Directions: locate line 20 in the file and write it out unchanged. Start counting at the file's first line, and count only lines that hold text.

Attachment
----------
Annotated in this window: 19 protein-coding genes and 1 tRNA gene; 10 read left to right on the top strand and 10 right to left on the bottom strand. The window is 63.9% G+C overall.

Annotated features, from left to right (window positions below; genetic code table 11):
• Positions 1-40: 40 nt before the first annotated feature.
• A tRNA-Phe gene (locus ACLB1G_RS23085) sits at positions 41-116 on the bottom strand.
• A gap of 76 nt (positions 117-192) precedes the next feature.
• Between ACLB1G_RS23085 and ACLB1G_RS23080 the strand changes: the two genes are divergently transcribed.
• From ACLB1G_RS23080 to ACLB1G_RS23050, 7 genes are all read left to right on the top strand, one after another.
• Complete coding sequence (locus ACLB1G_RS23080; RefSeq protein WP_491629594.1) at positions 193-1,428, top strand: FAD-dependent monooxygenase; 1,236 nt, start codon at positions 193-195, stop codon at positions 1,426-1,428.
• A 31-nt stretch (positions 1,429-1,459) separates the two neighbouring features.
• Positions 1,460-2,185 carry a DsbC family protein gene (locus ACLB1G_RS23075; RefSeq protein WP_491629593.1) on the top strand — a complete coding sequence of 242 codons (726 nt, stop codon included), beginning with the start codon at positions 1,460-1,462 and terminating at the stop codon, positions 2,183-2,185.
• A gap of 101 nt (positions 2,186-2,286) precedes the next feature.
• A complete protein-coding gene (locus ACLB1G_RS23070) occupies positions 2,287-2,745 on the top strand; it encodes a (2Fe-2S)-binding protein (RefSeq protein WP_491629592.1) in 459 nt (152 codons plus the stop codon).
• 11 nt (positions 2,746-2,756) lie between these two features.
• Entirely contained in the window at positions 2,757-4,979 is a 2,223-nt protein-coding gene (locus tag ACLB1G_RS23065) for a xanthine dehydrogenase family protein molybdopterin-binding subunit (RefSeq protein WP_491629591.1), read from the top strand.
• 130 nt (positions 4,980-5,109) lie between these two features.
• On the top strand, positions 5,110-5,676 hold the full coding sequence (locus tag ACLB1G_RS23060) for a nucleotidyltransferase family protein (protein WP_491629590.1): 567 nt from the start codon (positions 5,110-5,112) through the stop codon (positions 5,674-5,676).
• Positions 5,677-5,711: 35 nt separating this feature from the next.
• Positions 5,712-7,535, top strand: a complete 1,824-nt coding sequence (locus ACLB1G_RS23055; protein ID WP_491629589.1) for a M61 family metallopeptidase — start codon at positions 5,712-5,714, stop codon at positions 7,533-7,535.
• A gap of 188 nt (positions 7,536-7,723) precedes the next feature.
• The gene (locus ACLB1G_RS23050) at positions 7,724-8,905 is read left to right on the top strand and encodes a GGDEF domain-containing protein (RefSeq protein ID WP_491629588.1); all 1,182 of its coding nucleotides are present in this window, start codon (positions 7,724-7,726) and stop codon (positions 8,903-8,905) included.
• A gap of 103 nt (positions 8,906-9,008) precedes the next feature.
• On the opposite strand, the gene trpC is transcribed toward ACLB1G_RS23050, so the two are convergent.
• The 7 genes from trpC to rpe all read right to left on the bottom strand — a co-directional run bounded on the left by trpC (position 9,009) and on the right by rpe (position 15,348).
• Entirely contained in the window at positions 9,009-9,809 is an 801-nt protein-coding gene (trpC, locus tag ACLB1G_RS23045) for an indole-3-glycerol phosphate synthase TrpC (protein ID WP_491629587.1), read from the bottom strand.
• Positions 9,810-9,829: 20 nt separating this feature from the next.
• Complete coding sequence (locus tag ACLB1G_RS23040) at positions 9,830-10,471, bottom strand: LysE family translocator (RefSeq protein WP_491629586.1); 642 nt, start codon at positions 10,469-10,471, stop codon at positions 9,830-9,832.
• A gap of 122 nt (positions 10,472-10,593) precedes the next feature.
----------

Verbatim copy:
• The gene (locus ACLB1G_RS23050) at positions 7,724-8,905 is read left to right on the top strand and encodes a GGDEF domain-containing protein (RefSeq protein ID WP_491629588.1); all 1,182 of its coding nucleotides are present in this window, start codon (positions 7,724-7,726) and stop codon (positions 8,903-8,905) included.